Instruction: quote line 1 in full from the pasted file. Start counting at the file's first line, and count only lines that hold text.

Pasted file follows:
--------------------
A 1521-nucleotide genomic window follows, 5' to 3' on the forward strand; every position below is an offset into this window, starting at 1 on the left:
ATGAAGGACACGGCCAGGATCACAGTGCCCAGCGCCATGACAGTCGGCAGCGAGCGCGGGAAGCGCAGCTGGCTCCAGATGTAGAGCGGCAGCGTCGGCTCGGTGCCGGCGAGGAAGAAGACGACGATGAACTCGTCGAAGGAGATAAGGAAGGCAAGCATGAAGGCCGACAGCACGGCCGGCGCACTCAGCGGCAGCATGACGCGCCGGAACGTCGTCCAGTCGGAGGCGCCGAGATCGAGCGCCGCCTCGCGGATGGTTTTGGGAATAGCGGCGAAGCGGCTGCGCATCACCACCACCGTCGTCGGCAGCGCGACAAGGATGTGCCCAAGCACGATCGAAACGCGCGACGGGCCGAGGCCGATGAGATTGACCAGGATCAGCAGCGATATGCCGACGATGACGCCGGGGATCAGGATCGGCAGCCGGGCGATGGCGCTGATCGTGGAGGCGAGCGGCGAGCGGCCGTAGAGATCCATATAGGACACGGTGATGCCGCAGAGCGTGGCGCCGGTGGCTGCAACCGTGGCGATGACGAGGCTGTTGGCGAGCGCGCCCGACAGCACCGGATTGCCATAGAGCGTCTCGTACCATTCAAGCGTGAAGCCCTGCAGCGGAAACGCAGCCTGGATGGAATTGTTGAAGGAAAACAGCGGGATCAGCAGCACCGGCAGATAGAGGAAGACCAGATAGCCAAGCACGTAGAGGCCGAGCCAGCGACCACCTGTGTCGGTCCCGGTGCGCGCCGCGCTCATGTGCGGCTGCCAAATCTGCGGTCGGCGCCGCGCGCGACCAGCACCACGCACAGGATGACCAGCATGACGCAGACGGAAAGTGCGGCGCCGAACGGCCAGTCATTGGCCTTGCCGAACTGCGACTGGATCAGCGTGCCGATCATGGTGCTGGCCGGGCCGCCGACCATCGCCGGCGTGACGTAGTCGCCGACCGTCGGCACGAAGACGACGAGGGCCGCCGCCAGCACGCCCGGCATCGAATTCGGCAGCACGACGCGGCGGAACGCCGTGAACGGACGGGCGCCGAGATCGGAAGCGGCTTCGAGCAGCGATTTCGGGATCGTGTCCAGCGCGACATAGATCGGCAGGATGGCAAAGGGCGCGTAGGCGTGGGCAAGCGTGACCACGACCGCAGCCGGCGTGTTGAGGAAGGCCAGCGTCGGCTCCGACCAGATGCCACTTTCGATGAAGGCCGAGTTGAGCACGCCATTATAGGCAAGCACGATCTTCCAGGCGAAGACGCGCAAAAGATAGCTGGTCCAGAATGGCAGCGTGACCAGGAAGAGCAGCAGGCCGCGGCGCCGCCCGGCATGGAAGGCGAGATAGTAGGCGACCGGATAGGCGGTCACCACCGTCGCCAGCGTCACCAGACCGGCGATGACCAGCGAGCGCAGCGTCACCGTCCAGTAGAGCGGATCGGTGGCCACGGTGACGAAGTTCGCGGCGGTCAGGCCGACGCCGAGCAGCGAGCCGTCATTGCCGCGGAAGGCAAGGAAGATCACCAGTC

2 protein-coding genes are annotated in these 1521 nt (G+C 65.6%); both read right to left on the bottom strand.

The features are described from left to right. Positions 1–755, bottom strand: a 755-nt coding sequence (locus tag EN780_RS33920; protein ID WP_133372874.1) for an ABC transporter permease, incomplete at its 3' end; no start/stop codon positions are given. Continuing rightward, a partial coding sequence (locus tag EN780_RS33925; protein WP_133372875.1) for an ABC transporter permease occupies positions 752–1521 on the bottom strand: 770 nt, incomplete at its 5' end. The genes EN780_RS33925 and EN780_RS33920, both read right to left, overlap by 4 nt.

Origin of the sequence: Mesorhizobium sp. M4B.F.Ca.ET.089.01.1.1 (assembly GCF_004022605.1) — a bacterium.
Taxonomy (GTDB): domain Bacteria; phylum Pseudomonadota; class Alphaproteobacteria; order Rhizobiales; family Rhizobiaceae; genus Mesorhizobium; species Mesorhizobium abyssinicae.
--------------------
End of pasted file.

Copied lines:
A 1521-nucleotide genomic window follows, 5' to 3' on the forward strand; every position below is an offset into this window, starting at 1 on the left: